[Numpy-discussion] Development workflow

Matthew Brett matthew.brett@gmail....
Tue Oct 12 04:22:30 CDT 2010


Hi,

> I think there are two issues here:
>
> (A) How to be sensible and presentable
>
> (B) How and when your stuff gets into master

A very useful distinction - thanks for making it.

> For (A) I'm following the same workflow I had with the git mirror:
>
> 1. For *every* change, create a separate topic branch.
>
> 2. Work on it until the feature/bugfix is ready.
>
> 3. Push it to my own github clone for review/backup purposes if necessary.
>
> 4. If necessary, rebase (not merge!) on master when developing
>   to keep in stride.
>
> 5. When ready, (i) rebase on master, (ii) check that the result is
>   sensible, and (iii) push from the topic branch as new master.
>
> In this case, since all recent changes are just unrelated stand-alone
> bugfixes, this produces something that looks very much like SVN log :)
>
> I think of the above, 1-4 are okay in all cases. 5 is then perhaps not so
> absolute, as one could also do a merge if there are several commits. I
> 100% endorse Fernando's recommendations:
>
>    http://mail.scipy.org/pipermail/ipython-dev/2010-October/006746.html
>
> This really sounds like best-practice to me, and it's even empirically
> tested!

OK - so it seems to me that you agree with Fernando's recommendations,
and that's basically the same as what Stefan was proposing (give or
take a rebase), and David agreed with Stefan.   So - really - everyone
agrees on the following - work on topic branches - don't merge from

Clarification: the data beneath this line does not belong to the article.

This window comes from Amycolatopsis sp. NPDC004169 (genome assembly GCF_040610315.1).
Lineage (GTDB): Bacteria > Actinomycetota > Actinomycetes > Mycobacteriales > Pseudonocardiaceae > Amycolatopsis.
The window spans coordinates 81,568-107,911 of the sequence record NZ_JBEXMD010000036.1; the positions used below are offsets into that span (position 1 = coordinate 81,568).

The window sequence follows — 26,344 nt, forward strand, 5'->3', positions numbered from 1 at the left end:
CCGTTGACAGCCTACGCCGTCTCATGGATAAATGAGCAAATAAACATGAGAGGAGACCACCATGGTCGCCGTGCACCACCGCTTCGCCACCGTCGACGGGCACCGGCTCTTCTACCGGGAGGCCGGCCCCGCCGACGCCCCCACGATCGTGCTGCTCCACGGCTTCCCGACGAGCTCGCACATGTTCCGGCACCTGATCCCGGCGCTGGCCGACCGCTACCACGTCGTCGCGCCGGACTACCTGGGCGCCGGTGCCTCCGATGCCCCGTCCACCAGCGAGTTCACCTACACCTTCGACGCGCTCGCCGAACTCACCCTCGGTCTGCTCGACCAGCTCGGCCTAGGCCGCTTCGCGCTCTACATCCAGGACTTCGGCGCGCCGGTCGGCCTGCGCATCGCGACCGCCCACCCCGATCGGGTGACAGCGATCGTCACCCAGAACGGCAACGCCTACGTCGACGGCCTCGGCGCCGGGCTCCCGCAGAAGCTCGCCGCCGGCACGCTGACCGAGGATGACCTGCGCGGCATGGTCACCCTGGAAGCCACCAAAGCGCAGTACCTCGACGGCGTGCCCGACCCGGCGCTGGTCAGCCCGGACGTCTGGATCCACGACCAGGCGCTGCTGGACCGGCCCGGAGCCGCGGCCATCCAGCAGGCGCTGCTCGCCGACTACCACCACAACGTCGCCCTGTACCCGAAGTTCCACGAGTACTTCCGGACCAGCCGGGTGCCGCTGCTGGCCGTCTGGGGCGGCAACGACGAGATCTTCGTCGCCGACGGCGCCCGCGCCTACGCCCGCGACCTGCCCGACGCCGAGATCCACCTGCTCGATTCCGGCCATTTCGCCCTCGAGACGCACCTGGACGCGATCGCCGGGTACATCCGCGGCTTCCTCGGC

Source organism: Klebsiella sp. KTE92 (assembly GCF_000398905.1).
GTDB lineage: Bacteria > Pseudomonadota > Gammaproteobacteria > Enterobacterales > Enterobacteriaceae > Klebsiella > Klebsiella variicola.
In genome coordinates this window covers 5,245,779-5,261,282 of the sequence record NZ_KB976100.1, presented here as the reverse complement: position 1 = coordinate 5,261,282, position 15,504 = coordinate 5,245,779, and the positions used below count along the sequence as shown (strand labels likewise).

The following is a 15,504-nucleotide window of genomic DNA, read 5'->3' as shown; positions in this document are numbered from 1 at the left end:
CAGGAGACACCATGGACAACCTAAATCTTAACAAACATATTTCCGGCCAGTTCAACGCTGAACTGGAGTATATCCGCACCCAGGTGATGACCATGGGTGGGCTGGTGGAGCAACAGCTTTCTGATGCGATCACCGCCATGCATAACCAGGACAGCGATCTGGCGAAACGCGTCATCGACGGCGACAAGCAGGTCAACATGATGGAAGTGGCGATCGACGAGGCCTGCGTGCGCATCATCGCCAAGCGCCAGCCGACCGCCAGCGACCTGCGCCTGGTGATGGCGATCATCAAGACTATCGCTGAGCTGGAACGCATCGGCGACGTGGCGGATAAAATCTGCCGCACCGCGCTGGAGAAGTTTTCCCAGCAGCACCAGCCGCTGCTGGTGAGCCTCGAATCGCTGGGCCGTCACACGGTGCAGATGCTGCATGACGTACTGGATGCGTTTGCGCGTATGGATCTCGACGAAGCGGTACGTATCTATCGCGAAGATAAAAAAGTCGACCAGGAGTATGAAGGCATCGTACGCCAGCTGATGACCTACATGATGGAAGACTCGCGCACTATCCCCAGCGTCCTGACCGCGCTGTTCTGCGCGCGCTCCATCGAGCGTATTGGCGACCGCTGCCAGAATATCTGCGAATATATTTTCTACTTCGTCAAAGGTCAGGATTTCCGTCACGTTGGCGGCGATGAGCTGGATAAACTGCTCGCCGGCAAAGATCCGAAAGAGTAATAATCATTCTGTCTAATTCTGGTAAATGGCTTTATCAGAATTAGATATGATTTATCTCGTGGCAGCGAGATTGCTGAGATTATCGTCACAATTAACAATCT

trunk - rebase on trunk if necessary.  I think _insisting_ on rebase
on trunk before merge with trunk is a little extreme (see follow-up to
ipython thread) - but it's not a big deal.

> Then there's the second question (B) on when core devs should push
> changes. When ready, when reviewed, or only before release?
>
> I would be open even for the "radical" never-push-your-own-changes
> solution.
>
> I think we could even try it this way for the 1.5.1 release. If it seems
> that unhandled pull requests start to accumulate (which I don't think
> will happen), we could just reverse the policy.

OK - right - that's the second big issue and obviously that's at the
heart of thing.  I think that splits into two in fact:

i) How often to merge into trunk
ii) Who should merge into trunk

At the extreme, you have the SVN model where the answers are:

i) a merge for almost every commit
ii) by the person who wrote the code

and I thought that we'd decided that we didn't want that because trunk
started getting unpredictable and painful to maintain.

At the other end is the more standard DVCS-type workflow:

i) merges by branches (which might have only a few commits)
ii) by small team of people who are responsible for overseeing trunk.
And rarely by the person who wrote the code

So - is that a reasonable summary?

Does anyone disagree with Pauli's never-push-your-own-changes suggestion?

Best,

Matthew


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